Now? Can you imagine someone putting that they could find information on the internet on their resume? Outside of specialized research librarian jobs that would be a ridiculous thing to put on a resume. But, it wasn’t ridiculous 17 years ago. Now, even small children have what was once an actual skill, so no need to mention it.

To keep reading, click here: The Digital Designation’s Death Knell


Even Tiny Companies Need a Handbook

by Evil HR Lady on January 27, 2016

Large companies aren’t the only businesses that need an employee handbook. Even before you hire your first employee, you should establish your company’s policies and procedures in writing to help protect yourself, your business and your employee. Here are some best practices on what your handbook should cover and how you can distribute it.

What to Include

Include all policies and procedures in clear language. These might be discussion points that come up in the interview process, but it is worth setting forth in writing to reference later. If applicable, you may want to include an at-will employment disclaimer stating that the company or employee can terminate the relationship at any time, and for any (lawful) reason. Here are a number of common points covered in handbooks:

  • What is the vacation policy? Can employees use their vacation time as soon as they are hired, or does it accrue over time? What is the vacation request process? What are the legally mandated time-off policies in your area?

To keep reading, click here: An Employee Handbook Is Important for Companies of Any Size


How HR Can Avoid Becoming Cynical

by Evil HR Lady on January 26, 2016

Long time HR people always find it amusing when interviewing someone who is just starting out in the profession, who answers the “why do you want to work in HR?” question with, “I just love people!” Look, we all loved people, and then we became HR people.

People ask me why I chose the moniker “Evil HR Lady,” and I say, “Would you read the “Warm and Fuzzy HR Lady?” But I didn’t just choose it for the shock factor.

People often view their HR managers as evil – after all, we’re the ones who employees blame for low raises, short breaks, and inflexible work schedules. “HR said no,” a boss will say when explaining to an employee while the hoped for raise didn’t happen.

The reality is, HR did say no, but the manager never gives the true reason.

To keep reading, click here: How HR Can Avoid Becoming Cynical


5 Really Hard Things That Successful People Do

by Evil HR Lady on January 21, 2016

We spend a lot of time talking about  easy things we can do to make our lives better and our careers take off. There are easy things to do, but the reality is, being at the top of your game doesn’t come easily for almost anything. Sometimes, there are hard things you need to do if you want to be successful. Here are five hard things that will really help you.

1. Get the right education/training.

I get emails all the time asking, “Should I get an MBA?” or “Should I go to graduate school?” The answer? “How in the heck should I know!” It all depends on your goals. Do the people who currently work in your dream job have MBAs? Or, do they have Ph.D.s in art history? Or, did they go through coding camp? Look at what they’ve done and then make your decision.

To keep reading, click here: 5 Really Hard Things That Successful People Do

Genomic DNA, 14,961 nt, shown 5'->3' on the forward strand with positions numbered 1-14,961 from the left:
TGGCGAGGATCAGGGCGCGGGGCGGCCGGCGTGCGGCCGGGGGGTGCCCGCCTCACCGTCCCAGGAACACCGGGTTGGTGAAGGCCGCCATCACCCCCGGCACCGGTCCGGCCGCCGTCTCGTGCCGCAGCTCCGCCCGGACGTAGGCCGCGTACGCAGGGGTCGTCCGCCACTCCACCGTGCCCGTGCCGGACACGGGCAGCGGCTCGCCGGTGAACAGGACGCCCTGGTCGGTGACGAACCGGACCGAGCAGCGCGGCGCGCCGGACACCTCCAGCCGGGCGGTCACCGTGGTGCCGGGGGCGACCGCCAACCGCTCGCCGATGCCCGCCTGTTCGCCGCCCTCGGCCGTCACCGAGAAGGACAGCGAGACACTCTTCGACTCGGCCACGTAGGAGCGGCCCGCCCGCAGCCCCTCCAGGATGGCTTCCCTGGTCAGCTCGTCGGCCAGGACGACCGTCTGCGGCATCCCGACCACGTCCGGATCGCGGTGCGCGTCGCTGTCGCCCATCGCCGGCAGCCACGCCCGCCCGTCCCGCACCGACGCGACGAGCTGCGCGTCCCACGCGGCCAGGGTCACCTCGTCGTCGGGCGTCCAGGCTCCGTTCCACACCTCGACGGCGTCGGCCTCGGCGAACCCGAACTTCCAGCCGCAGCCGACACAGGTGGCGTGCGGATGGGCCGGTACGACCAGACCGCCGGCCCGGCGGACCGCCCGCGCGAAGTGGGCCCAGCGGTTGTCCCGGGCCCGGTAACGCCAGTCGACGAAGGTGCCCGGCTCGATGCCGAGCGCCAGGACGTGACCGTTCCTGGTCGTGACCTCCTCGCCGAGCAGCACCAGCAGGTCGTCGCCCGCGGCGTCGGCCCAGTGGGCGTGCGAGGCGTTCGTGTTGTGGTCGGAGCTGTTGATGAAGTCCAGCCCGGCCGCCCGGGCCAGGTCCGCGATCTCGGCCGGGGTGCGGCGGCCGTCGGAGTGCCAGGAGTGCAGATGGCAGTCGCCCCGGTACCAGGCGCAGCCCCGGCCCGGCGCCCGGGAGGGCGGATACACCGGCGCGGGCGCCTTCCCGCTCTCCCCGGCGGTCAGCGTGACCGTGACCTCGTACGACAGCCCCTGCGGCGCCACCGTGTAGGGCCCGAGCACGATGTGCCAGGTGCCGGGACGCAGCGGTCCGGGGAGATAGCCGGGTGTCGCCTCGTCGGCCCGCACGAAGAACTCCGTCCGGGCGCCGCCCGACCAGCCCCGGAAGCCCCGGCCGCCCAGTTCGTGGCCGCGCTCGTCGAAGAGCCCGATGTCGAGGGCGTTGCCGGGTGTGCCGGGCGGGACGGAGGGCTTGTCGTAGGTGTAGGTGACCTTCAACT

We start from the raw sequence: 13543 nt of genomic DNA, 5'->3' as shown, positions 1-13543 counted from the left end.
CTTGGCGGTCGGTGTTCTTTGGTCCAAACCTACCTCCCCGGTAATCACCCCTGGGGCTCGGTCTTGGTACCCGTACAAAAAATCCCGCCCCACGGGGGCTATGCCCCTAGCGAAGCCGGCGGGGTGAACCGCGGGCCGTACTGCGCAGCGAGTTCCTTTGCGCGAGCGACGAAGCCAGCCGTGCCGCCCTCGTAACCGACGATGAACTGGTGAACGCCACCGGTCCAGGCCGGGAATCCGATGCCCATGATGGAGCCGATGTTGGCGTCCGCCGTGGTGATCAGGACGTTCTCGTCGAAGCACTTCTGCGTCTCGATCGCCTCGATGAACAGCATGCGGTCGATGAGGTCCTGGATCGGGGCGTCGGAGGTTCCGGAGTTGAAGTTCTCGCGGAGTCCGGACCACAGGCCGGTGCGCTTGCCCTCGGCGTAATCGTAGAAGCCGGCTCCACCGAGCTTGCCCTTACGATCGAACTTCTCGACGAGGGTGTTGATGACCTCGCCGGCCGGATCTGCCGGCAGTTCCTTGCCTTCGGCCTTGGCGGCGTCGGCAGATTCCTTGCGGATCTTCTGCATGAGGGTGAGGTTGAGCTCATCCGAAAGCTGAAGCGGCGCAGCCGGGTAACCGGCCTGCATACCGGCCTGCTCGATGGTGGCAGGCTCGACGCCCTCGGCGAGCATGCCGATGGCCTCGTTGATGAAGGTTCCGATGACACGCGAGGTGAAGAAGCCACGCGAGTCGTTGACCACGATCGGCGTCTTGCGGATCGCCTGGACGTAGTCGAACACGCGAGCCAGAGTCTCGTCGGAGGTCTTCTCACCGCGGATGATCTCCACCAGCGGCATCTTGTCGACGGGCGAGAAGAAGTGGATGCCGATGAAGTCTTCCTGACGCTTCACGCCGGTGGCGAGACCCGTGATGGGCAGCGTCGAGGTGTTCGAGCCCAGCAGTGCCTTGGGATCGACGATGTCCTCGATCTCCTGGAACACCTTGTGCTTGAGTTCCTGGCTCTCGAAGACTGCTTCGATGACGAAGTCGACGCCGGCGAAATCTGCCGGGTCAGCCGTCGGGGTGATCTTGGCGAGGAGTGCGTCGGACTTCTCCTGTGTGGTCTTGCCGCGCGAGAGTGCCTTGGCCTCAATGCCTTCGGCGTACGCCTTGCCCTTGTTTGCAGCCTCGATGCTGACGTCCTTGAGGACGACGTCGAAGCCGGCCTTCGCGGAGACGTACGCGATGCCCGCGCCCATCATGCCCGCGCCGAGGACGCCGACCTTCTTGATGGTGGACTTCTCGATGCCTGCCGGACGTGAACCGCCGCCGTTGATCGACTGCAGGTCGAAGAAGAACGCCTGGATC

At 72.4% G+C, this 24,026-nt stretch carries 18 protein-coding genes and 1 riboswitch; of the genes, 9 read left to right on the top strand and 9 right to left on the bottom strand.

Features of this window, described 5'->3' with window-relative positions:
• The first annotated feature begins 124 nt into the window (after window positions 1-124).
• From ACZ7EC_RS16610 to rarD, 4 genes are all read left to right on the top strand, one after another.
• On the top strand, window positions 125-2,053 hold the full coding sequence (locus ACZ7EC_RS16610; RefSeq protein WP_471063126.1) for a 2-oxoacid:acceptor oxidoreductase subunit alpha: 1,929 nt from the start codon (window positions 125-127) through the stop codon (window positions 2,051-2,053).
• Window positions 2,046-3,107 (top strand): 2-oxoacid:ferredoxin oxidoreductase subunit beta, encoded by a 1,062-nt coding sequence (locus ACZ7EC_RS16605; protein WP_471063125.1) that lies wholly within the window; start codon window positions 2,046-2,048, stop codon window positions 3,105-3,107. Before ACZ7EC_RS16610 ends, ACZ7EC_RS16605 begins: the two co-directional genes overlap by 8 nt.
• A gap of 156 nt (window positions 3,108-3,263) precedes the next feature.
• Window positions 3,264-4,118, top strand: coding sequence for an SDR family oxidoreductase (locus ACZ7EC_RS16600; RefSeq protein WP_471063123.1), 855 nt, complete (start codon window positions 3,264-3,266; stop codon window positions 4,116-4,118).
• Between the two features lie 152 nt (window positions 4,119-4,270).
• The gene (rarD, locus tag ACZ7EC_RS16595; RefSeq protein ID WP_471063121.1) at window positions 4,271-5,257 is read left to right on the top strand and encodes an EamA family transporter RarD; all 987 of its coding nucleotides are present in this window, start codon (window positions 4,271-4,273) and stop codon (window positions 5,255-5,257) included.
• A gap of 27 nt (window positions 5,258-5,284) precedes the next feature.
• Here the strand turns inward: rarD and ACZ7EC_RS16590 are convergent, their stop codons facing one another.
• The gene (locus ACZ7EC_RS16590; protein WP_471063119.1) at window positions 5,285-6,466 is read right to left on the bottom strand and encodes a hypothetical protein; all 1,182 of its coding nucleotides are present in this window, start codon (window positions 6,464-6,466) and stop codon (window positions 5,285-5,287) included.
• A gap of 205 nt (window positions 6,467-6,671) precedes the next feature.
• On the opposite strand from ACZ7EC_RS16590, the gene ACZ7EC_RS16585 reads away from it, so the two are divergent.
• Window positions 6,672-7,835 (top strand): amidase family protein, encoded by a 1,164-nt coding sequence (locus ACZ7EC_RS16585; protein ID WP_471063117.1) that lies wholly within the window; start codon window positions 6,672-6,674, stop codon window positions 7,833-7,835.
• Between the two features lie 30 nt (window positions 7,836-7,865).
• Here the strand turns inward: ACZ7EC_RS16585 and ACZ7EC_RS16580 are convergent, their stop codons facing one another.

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How Not to Burn Bridges When You Resign from Your Job

by Evil HR Lady on January 20, 2016

Many people stay at a job too long, and by the time they quit, they are quite ready to go. This can result in burning bridges at the old job. You don’t want to do that, at all. It doesn’t matter whether you think you’ll never need to see these people again, you still need to take care.

Why? You don’t control the future. You may say, “I have a great new job lined up, so I don’t need the reference.” Well, the interesting thing about job hunting is that most people don’t call your current boss for a reference – because most people keep their job hunting confidential.]

To keep reading, click here:  How Not to Burn Bridges When You Resign from Your Job


Can Anything Bad Happen When You Ask for a Raise?

by Evil HR Lady on January 19, 2016

Why do we get so nervous when it comes to asking for a raise?

The worst thing that can happen is that your boss says no, right? And then you’re no better off than you were before asking.

Except, sometimes, asking for a raise can go south and jeopardize your relationship with your boss. Here’s why it’s sometimes not a good idea to ask for a raise and why your boss may react badly.

The Clueless Asker

When you were hired, you negotiated a salary. (Or at least, you were offered a salary and you accepted it without negotiating.) You agreed that doing X job for $Y was fair. So, when you come back to your boss three months later and ask for a raise, you look rather clueless. If you thought that the job was really not worth $Y, you should have negotiated that before you accepted the job.

To keep reading, click here: Can Anything Bad Happen When You Ask for a Raise?


5 Management Lessons From Professor Snape

by Evil HR Lady on January 18, 2016

I was so sad to hear about Alan Rickman‘s passing. He was only 69, which is way too young. I don’t watch a lot of movies, but I’m a huge fan of Rickman’s portrayal of Professor Severus Snape in the “Harry Potter” series. To be true to the books, Snape should have been played by a much younger man, but there could have been no better choice for that role.

We learn a lot from Snape — rather, “Professor Snape,” as Professor Dumbledore would insist— and some of these can even apply to management. In honor of Alan Rickman, think about these five lessons to make yourself a better manager.

To keep reading, click here: 5 Management Lessons From Professor Snape